Firefly was riddled with lawsuits, and, shortly after the outbreak, moved to another location, which the owners had planned to do before the outbreak occurred. The Haugheys settled with Firefly out of court after retaining legal representation from food safety law firm Marler Clark, which underwrites Food Safety News.
Now that she’s back to work, Mari said the new hurdle is becoming comfortable with dining out again. Thankfully, she said she enjoys cooking, to the point of being a gourmet-level perfectionist.
“We do go out, but it was hard the first time,” she said. “I take so much pride in my own cooking that it’s frustrating when others aren’t especially careful when serving the public.”

Super Bowl, Slow Cookers, and Food Safety
Source :
By Linda Larsen (Jan 30, 2014)
The USDA is offering tips for keeping the food you cook in your slow cooker safe while you plan your Super Bowl party. The government’s Meat and Poultry Hotline gets lots of questions about using this appliance this time of year. Typical questions are answered.
If you put meat in your slow cooker and forget to turn it on, the meat must be discarded. Even if you cook it, pathogenic bacteria can produce toxins that will not be destroyed by heat. Any perishable food left out at temperatures between 40°F and 140°F for two hours or longer must be discarded.
Sometimes, if you refrigerate cooked foods in a large container, the center may not cool quickly enough. If a large pot of chili or soup, or a large cut of meat isn’t cold within a few hours, it must be discarded. Always put food into shallow containers, and divide it into smaller portions before refrigerating. Never cool food at room temperature.
Don’t reheat food in the slow cooker, simply because it heats food slowly. You can reheat cooked food to 165°F on the stove top or microwave oven, then put it into the slow cooker to keep it hot for serving.
Finally, don’t cook frozen meats in the slow cooker. All ingredients put into that appliance should be thawed before cooking. For more information about food safety, call the Meat and Poultry Hotline at 1-888-MPHotline (1-888-674-6854) or visit

Chinese Chicken Ban Proposed By Food Safety Advocates
Source :
By (Feb 28, 2014)
A Chinese chicken ban petition was recently posted on and is rapidly gaining signatures. Concerns that chicken from China could soon make its way into the American food supply sparked the movement, which has more than 250,000 signatures. Last year the US Department of Agriculture announced that chicken processed in China would be allowed to be sold in the United States.
The Chinese chicken ban organizers refer to themselves simply as “three concerned moms and food safety advocates.” The women also stated that they are hoping that the petition will prompt both Congress and the USDA to ban poultry processed in China from public school menus and prevent the meat from ever making it to the American market.
The Philippines recently banned Chinese chicken over fears that the “highly pathogenic “avian influenza (bird flu), HPAI, was present in the poultry. The ban was enacted after evidence reportedly revealed that food safety failures have occurred multiple times. The food security incidents include dangerous levels of mercury being found in baby formula, rat meat sold as lamb, and the discovery of thousands of diseased pig carcasses in the Huangpu River.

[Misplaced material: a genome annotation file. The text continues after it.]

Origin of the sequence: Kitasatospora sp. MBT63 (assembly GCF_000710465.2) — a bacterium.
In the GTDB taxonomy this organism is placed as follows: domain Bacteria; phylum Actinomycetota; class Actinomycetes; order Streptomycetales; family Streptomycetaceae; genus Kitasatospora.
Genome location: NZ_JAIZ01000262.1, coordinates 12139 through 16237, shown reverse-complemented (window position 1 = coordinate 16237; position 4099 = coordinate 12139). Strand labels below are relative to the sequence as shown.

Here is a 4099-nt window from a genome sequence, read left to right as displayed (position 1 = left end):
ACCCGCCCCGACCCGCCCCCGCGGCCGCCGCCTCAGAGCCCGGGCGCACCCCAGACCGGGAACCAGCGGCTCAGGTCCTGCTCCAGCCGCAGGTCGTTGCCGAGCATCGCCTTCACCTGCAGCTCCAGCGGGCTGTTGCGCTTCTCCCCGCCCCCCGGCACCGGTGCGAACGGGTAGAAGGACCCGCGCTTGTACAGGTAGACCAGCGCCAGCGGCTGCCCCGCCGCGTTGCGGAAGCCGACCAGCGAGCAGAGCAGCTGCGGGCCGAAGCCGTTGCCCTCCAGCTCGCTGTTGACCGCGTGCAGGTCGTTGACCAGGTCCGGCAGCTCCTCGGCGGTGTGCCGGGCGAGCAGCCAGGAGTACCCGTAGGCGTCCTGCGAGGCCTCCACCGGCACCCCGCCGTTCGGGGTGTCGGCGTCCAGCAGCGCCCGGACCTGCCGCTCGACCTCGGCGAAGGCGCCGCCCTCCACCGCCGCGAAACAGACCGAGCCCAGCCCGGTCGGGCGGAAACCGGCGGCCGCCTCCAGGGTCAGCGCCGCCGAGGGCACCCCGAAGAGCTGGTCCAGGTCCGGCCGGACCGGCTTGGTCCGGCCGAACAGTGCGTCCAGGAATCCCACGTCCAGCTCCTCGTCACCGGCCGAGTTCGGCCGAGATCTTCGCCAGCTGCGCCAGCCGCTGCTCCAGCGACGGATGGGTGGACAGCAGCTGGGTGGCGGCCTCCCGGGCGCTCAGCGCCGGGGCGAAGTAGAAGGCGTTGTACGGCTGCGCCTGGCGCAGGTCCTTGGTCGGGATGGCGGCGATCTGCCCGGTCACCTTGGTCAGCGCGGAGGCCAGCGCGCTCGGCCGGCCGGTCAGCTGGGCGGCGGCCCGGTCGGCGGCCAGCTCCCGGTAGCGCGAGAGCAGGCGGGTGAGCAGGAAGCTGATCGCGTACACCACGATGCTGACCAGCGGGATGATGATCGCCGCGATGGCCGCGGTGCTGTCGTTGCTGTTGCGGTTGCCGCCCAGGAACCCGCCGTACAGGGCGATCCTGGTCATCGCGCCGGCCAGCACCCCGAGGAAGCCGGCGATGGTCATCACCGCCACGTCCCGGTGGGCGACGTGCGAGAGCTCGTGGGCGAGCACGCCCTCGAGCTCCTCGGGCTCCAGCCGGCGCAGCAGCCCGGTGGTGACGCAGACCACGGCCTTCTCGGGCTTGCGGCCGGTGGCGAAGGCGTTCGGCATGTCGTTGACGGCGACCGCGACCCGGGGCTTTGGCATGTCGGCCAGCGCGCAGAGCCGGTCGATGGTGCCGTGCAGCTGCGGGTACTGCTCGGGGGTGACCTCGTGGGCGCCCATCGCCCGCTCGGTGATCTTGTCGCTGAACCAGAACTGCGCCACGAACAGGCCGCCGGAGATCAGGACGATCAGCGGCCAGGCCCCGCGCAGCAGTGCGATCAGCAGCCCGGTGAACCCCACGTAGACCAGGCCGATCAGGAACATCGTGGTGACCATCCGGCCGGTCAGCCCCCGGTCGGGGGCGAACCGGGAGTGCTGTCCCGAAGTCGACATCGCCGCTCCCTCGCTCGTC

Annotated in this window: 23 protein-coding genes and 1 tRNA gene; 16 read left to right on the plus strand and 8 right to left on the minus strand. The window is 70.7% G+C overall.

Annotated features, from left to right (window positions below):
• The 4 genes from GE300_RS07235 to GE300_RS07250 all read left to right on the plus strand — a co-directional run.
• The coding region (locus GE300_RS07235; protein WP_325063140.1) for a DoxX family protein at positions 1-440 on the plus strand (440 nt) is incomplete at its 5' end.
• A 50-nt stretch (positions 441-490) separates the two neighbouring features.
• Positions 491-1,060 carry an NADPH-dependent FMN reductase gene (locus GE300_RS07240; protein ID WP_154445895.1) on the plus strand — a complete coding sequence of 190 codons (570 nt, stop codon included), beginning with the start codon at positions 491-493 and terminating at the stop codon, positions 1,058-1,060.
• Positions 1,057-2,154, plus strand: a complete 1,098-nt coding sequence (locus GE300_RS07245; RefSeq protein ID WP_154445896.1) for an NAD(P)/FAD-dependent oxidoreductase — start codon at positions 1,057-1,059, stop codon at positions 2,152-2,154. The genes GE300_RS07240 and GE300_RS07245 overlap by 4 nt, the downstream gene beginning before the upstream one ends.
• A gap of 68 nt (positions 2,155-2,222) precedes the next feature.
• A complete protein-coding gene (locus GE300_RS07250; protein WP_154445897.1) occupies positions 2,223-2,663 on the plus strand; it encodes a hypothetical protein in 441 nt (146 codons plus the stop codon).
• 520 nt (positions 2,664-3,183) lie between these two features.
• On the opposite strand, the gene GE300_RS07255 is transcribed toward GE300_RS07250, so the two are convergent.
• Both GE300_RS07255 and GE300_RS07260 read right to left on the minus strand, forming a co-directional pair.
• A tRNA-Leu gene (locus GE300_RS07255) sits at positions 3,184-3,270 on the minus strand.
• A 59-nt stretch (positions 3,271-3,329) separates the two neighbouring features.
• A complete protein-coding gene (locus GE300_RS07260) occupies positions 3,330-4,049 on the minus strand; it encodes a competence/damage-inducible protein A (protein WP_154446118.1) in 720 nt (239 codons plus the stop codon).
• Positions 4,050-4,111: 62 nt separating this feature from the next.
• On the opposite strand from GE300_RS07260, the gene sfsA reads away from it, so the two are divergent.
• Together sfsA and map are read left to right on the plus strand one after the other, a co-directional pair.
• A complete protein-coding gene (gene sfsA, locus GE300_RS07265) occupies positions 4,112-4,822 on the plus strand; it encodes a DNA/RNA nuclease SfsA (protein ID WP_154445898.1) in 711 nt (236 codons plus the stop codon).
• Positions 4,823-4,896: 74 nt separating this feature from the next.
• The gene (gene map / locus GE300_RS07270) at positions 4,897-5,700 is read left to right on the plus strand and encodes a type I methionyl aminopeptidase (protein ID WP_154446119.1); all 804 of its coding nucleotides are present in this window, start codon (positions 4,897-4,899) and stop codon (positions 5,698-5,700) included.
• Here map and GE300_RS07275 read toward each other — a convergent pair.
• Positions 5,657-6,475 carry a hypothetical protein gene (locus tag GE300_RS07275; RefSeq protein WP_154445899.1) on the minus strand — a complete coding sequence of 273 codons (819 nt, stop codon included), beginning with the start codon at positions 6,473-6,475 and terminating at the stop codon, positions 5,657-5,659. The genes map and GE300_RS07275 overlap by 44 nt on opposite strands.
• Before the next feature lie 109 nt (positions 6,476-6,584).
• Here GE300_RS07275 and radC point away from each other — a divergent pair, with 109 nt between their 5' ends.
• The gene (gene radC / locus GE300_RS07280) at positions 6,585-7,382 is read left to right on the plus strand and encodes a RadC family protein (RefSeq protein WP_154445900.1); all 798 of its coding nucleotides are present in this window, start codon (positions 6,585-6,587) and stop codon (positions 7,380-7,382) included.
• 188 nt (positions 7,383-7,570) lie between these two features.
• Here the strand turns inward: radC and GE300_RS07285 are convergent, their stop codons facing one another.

Dr. Barbara Kowalyck, one of the Chinese chicken petition organizers, said:
I know first-hand the devastating impact of a breakdown in the food safety system. China has had numerous problems with food safety, and it is clear that, as of now, they do not have a robust food safety system. Importing poultry that has been processed in China is risky, and it’s a risk we don’t have to take and should not be forced to take. Food safety should never be taken for granted – especially when our children are involved.
In 2001 Dr. Kowalyck’s toddler son died from complications related to an E. coli infection. In her position as a faculty members at North Carolina State University, she has worked tirelessly on the food safety front and co-founded the Center for Foodborne Illness Research and Prevention. She also serves on the advisory board for the Health Policy Institute’s Produce Safety Project at Georgetown University and has been a member of the USDA National Advisory Committee on Microbiological Criteria for Foods.
Bettina Siegel, the operator of The Lunch Tray blog, is also an organizer of the petition to ban Chinese chicken. In 2012 she was successful in her campaign to have “pink slime” or lean, finely textured beef prohibited from the USDA School Lunch Program. Nancy Huehnergarth, the final petition organizer, is a National Food Policy consultant.
The deadly avian influenza virus may be spreading between people, according to a report by Off The Grid News. Researchers believe that a woman in China caught the bird flu, or H7N9 virus, from her father and not from poultry. Both the woman and her father died from the disease. The woman, just 32 years old and reported to be healthy, had no contact with poultry. Instead, her only known exposure to the disease was visiting her mortally ill father in the hospital. The father made regular visits to a live poultry market.
Excerpt from the Chinese chicken ban petition:
We urge Congress, President Obama, and his administration to stop chicken from, or processed in, China from reaching our supermarkets and the meals we feed our school children by: (1) Ensuring that Chinese-processed chicken is not included in the National School Lunch Program, School Breakfast Program, Child and Adult Care Food Program and Summer Food Service Program; and (2) Preventing funds from being used to implement any rule that would allow poultry raised or slaughtered in China to be exported to the United States.”
New signatures on the Chinese chicken ban are emailed to USDA Secretary of Agriculture Tim Vilsack, President Obama, and Representatives Sam Farr and Robert Aderholt, as well as Senators Mark Pryor and Roy Blunt.

Brothers Sentenced to Probation Over Deadly Listeria Outbreak
Source :
By (Jan 28, 2014)